Measuring METER tensiometers with non-METER control and data acquisition systems

Find out the capabilities of METER tensiometers with respect to their ability to interface with non-METER data loggers.

Measurement volume of METER volumetric water content sensors

The results of tests conducted to quantify the measurement volume of METER’s VWC sensors.

Updating METER digital sensors

In many natural and engineered soils, the output of ECH2O soil moisture sensors are sensitive to variations in the soil temperature. The temperature sensitivity is not caused by the ECH2O sensors themselves, but rather the electrical …

Thermal properties: What you should know before measuring your soil, masonry, fluid, or other material

Using METER’s thermal properties analyzer is simple, but there are things to know before making your measurements.

All new HYPROP-VIEW software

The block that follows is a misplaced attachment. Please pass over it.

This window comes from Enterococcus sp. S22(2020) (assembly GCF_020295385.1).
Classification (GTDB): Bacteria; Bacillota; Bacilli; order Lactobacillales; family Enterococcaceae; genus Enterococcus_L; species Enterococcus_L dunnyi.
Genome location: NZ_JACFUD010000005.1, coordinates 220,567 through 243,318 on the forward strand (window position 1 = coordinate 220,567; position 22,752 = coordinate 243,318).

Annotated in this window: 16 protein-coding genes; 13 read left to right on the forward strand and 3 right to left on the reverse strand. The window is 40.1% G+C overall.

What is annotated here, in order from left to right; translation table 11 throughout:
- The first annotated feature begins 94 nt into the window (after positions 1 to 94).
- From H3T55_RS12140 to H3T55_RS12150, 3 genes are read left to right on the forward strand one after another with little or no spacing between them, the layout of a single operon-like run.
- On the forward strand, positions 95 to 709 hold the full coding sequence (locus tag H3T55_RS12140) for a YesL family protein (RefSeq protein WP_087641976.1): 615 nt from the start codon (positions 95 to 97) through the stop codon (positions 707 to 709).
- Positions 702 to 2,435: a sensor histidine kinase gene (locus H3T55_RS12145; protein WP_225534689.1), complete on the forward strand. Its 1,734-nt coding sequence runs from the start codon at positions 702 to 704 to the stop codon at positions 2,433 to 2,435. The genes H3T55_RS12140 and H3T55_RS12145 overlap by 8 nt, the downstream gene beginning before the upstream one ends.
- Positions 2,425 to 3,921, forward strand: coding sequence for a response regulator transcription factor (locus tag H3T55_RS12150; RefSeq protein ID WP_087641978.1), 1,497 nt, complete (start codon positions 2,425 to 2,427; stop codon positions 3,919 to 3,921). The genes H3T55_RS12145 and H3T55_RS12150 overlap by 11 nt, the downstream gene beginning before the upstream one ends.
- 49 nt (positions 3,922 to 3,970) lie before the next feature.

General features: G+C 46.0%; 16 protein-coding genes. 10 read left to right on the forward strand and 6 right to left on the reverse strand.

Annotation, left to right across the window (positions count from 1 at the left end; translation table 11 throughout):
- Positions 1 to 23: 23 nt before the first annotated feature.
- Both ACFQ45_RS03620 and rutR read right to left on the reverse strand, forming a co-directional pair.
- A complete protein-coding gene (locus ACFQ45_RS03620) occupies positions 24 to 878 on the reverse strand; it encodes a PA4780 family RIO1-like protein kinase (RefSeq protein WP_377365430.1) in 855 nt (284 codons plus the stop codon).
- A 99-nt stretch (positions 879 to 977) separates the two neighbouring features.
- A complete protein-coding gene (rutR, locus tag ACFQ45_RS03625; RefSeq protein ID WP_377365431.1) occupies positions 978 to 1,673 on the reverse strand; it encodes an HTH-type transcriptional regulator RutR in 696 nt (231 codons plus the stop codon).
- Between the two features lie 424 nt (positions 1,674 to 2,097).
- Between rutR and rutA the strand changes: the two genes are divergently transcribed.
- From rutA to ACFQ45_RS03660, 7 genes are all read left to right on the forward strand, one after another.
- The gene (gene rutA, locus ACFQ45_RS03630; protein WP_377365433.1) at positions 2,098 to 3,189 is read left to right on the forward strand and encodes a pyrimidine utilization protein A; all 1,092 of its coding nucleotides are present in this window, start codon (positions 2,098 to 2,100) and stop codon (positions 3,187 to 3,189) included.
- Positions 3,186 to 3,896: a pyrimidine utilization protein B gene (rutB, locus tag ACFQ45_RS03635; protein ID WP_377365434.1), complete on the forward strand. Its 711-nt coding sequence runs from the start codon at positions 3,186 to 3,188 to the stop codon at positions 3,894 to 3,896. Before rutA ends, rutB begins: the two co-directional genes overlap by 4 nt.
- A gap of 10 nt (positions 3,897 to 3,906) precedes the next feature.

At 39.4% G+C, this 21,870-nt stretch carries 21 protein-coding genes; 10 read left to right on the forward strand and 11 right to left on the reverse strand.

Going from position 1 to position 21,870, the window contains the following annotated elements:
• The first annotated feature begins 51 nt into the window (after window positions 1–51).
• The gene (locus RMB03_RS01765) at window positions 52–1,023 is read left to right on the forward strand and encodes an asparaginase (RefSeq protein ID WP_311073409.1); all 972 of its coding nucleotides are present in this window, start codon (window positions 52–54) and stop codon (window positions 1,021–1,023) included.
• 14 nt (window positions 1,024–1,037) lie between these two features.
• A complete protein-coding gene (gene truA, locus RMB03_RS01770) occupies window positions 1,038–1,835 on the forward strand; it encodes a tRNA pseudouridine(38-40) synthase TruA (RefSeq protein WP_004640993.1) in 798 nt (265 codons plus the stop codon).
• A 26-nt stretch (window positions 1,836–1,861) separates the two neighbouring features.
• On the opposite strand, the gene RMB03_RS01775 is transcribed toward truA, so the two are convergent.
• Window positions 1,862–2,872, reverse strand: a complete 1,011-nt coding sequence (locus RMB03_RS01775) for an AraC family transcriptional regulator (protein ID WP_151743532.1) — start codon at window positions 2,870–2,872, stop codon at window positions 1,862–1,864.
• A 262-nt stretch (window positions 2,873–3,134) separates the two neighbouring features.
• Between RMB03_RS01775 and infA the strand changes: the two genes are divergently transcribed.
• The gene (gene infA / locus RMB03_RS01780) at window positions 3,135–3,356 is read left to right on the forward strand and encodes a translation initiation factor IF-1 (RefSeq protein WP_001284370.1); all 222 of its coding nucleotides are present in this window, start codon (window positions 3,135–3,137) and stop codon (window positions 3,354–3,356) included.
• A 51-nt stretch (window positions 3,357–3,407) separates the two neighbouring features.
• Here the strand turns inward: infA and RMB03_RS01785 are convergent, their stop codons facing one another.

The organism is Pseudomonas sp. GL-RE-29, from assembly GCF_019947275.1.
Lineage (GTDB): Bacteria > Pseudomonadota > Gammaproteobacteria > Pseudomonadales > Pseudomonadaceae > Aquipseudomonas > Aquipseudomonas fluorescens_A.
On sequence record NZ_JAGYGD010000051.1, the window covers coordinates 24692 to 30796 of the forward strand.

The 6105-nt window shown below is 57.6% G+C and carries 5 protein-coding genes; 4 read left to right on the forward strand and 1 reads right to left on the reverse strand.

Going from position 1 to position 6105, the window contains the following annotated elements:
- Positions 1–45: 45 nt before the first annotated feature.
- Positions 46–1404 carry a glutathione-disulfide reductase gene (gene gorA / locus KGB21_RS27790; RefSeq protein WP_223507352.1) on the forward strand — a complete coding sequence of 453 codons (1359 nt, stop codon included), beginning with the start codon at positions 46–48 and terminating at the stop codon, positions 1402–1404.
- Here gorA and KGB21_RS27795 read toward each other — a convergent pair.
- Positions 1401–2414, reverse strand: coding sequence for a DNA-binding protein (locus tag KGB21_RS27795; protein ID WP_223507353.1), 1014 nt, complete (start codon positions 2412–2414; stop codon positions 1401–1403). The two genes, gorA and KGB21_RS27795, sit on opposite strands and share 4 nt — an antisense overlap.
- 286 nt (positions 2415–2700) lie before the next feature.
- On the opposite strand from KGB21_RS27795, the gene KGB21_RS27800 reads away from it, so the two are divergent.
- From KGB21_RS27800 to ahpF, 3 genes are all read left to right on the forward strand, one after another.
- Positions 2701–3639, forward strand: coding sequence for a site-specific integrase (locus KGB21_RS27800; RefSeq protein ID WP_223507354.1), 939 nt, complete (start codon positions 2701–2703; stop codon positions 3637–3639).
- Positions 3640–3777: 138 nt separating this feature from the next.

The new HYPROP-VIEW data logging software simplifies sample-based measurements with one or several HYPROP balances.

SC-1 Leaf Porometer repair and maintenance

This video explains typical repair and maintenance for the METER SC-1 Leaf Porometer.

Video: How to install soil moisture sensors

This video explains how to install ECH2O soil moisture sensors.

SDI-12: Everything you need to know to be successful

SDI-12 is a communications protocol that comes with a myriad of possibilities for research. Understand the basics of setting up a system, SDI-12 pros and cons, and how to fix common problems.

Soil-specific calibrations for METER soil moisture sensors

Accuracy increases to ± 1-2% for all soils and soilless substrates with soil-specific calibration. Here’s a step by step guide to performing your own calibrations.